For a Tony Nominee, an apartment with a sense of drama

When Kathryn Gallagher was 11, the career demands of her father, actor Peter Gallagher, forced the family to move from Manhattan’s Upper...

When Kathryn Gallagher was 11, the career demands of her father, actor Peter Gallagher, forced the family to move from Manhattan’s Upper West Side to Los Angeles. A decade later, the demands of his own burgeoning career – in particular, a role in the 2015 Broadway revival of “Spring Awakening” – meant a return to Manhattan. And she knew exactly where she wanted to land.

“I was like, ‘If I’m going to live in New York, it must be the Upper West Side, which is my home, and that’s where the best bagels are found,’” Ms. Gallagher said, now. 28, a current Tony candidate for his performance in the musical “Jagged Little Pill” and an actor in season 2 of the Amazonian series “Modern Love”, based on the New York Times column. “This is my neighborhood. “

Initially, she rented a studio on the fourth floor of a walk-up building near Central Park West, fulfilling any “young woman in the big city” dreams she ever had. There were tall windows, exposed brickwork, moldings and just the right amount of decay. But with the three or four (or more) daily walks required by his dog, Willie Nelson, the up and down stairs have become strenuous.

Occupation: Actor and songwriter

Design to live: “It is very helpful to have a mother who is an interior decorator. I inherited my mom’s sense of style, but added 50 points for some wacky splurge.

Ms. Gallagher is a passionate student of life. His conversation is peppered with phrases such as “hard-learned lessons”, “a learning path” and “learning curve”. So it’s no surprise that when she went looking for a new apartment two and a half years ago, she absorbed enough wisdom to resist something that was close to ground level but with the cheeky charm of space without elevator.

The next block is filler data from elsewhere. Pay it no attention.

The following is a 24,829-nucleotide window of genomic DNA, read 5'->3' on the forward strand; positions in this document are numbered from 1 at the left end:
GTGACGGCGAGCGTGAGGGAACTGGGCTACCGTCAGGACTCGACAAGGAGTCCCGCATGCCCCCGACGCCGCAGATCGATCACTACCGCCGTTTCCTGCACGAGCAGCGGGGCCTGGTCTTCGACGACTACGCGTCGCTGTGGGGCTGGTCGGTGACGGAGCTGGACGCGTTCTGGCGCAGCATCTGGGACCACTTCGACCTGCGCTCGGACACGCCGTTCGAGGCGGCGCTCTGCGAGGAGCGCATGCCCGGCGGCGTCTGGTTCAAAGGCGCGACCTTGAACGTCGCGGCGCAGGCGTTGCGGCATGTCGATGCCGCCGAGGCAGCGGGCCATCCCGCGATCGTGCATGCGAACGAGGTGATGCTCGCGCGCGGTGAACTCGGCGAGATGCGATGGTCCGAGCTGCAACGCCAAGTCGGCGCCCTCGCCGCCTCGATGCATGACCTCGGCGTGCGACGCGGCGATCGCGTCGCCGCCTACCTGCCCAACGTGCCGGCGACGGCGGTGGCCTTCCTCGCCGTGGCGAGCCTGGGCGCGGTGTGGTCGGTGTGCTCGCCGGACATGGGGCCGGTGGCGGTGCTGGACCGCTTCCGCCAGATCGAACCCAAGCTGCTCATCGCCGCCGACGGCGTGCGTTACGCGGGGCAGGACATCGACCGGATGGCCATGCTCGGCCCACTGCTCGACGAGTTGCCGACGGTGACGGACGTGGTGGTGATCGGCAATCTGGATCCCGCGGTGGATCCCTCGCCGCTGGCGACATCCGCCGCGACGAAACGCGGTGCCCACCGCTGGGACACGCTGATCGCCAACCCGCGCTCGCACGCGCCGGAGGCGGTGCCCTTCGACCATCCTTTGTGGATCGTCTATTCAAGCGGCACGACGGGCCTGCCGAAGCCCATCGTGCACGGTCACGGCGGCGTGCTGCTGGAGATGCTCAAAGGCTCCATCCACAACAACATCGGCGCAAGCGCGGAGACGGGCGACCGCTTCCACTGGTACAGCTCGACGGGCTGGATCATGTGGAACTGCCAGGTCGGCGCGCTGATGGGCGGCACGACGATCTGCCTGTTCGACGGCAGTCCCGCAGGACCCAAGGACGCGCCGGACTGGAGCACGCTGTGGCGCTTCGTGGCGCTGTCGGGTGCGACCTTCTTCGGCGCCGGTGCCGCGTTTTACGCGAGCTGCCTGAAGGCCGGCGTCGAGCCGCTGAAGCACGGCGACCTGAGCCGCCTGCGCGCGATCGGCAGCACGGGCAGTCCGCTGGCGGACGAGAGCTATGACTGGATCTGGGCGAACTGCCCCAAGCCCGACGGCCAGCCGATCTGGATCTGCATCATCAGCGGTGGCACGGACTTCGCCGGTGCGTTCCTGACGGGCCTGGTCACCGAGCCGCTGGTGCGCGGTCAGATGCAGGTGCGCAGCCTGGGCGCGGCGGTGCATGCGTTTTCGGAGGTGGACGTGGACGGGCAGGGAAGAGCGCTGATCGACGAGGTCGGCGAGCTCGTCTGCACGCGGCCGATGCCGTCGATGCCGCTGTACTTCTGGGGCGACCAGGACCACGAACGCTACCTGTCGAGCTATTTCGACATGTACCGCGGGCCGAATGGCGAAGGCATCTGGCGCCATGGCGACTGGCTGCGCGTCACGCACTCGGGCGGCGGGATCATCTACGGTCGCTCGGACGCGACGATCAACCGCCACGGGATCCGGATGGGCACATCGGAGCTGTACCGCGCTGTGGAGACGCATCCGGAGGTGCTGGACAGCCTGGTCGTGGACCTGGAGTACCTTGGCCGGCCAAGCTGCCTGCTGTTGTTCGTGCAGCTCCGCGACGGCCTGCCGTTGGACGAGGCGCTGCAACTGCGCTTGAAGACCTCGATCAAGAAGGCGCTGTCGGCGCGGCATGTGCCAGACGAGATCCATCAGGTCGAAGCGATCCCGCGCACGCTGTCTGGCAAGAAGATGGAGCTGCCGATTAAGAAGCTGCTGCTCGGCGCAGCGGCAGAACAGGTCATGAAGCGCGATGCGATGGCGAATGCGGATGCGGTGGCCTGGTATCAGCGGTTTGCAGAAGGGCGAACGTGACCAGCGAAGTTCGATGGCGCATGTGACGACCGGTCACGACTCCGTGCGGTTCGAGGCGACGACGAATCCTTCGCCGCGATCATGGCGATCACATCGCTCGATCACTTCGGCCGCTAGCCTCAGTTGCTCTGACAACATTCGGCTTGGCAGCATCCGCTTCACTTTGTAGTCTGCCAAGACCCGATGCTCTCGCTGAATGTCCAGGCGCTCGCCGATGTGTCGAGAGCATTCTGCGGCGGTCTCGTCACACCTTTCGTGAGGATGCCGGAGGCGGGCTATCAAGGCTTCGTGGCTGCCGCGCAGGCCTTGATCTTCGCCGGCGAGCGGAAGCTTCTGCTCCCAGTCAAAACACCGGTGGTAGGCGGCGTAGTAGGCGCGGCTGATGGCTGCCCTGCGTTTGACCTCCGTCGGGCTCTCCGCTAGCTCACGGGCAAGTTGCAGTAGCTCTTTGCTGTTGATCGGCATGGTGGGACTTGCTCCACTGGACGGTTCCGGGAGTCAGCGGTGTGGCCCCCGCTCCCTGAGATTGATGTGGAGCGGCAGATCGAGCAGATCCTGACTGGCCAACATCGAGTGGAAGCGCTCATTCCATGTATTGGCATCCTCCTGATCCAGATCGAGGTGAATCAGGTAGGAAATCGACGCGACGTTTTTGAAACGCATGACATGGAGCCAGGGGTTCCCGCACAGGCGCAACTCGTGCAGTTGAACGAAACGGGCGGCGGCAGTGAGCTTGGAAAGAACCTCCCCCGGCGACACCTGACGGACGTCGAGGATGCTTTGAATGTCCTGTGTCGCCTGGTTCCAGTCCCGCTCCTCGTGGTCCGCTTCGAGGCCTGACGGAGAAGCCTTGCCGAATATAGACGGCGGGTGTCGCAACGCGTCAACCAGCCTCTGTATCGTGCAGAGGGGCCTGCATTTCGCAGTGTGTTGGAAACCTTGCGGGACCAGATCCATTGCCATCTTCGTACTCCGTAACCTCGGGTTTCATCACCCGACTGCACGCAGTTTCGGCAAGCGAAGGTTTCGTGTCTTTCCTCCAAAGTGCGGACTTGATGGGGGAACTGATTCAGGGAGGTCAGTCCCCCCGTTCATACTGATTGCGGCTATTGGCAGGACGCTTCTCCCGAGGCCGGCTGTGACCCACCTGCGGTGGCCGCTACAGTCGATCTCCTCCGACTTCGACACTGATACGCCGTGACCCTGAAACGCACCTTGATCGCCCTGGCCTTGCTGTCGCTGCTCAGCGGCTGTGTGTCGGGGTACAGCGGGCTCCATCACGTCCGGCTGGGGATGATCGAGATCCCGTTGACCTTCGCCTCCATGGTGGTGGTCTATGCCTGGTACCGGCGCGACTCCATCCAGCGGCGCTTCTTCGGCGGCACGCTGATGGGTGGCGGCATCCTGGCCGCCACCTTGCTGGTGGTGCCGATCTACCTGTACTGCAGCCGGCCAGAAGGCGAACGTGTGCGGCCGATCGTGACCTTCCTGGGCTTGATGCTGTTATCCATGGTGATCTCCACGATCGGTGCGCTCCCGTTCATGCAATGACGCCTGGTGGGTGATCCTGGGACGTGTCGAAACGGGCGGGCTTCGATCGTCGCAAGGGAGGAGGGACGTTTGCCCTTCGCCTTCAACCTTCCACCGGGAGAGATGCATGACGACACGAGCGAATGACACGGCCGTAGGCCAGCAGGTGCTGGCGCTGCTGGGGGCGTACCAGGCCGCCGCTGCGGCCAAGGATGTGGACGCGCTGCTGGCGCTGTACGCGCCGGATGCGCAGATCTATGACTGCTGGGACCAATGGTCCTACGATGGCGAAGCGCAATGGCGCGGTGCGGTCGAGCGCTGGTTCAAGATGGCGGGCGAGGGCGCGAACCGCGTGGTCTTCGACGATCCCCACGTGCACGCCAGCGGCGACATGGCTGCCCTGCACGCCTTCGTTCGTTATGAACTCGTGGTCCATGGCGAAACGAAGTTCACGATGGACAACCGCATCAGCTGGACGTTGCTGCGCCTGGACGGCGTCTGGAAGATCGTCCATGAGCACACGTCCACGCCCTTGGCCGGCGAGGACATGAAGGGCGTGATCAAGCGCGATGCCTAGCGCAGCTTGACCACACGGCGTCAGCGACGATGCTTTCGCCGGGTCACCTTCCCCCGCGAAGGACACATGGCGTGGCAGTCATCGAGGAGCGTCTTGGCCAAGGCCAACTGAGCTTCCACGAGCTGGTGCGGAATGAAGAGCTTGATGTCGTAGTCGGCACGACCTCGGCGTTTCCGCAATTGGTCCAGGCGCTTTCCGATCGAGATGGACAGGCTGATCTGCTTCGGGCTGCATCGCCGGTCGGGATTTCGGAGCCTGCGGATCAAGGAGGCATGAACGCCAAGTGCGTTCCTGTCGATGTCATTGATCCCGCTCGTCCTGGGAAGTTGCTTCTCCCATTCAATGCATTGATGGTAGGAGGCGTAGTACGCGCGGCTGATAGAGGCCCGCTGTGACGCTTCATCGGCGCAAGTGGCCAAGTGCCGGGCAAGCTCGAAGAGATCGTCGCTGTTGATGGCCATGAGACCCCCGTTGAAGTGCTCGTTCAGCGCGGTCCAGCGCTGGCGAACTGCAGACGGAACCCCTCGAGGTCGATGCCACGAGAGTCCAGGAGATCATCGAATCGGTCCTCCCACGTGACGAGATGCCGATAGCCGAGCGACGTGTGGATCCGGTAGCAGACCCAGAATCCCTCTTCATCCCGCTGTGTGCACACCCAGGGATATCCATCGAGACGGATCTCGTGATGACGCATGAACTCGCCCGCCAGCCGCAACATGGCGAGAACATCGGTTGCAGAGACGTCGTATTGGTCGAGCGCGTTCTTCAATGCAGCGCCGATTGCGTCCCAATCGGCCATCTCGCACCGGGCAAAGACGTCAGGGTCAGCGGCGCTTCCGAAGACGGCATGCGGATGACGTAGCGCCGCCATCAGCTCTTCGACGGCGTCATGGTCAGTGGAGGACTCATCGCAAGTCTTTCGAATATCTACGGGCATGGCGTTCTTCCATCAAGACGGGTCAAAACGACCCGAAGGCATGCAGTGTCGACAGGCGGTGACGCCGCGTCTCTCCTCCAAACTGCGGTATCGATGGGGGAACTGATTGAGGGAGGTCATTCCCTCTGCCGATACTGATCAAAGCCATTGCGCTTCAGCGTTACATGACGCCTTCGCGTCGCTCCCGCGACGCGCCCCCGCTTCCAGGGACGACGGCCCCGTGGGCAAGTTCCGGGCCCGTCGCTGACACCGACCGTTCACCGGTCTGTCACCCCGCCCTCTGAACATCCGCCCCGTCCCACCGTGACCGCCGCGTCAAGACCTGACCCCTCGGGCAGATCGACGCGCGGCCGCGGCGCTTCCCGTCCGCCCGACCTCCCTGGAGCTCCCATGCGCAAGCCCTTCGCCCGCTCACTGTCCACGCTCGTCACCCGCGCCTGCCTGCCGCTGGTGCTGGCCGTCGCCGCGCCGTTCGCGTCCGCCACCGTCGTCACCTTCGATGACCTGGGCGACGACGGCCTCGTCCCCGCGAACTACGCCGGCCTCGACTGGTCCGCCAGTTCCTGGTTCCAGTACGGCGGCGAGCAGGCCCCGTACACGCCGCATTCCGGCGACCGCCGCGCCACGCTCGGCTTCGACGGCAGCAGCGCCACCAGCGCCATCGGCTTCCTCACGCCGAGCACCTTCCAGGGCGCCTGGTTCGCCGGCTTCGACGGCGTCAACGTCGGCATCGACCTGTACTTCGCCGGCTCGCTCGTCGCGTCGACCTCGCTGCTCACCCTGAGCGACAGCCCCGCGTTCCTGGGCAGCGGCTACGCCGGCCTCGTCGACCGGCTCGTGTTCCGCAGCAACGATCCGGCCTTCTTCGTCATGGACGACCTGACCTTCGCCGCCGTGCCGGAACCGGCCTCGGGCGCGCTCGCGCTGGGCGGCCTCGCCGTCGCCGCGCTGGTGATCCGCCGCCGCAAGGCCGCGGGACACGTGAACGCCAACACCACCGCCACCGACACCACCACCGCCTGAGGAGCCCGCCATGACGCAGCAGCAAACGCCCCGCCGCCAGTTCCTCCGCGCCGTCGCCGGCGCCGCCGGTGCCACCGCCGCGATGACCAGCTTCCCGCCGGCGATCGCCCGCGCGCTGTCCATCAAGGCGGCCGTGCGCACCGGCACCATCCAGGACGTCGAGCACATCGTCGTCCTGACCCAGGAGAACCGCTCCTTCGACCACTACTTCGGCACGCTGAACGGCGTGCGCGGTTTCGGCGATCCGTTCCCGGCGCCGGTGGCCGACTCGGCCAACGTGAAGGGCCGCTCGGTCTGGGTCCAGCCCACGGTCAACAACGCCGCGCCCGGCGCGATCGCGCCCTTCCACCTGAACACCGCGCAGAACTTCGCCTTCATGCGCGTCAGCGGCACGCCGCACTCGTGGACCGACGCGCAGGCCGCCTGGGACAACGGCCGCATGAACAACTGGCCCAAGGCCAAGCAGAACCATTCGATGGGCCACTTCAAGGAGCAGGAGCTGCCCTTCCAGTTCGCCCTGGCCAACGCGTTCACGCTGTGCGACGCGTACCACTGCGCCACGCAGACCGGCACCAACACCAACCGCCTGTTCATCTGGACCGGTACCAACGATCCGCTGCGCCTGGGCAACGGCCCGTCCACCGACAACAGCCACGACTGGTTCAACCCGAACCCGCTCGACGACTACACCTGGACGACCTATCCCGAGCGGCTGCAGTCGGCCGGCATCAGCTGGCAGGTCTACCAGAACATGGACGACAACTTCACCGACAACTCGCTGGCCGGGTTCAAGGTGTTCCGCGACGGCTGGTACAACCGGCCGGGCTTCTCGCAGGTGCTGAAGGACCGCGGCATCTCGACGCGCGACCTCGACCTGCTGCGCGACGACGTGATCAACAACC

She found such a place – a room with high ceilings and period details on the ground floor of a townhouse near Riverside Park – at the end of a long, rainy day of research with her mother, Paula Harwood, interior designer.

“The moment I walked in I was like, ‘When it was a single family house, this This was where they would meet after work to smoke a pipe and drink a whiskey, and there were books along the walls. I created quite a fantasy for the life that was lived here before, ”Ms. Gallagher said.

“It’s a one bedroom apartment that was never meant to be a one bedroom apartment,” she added. “I see it as a library and a living room. I love it.”

It is true that there is more vertical space than horizontal, and Mrs. Gallagher, an avid cook, has a “criminally small” kitchen. But, really, what’s a lack of counter space compared to the vintage mirror above the fireplace, the fireplace itself, the Tiffany-style ceiling hanging, the patio doors separating the living room from the bedroom and to the solid wood front door?

“I am obsessed with the door,” Ms. Gallagher said. “No one is touching that door. This gate has seen a lot.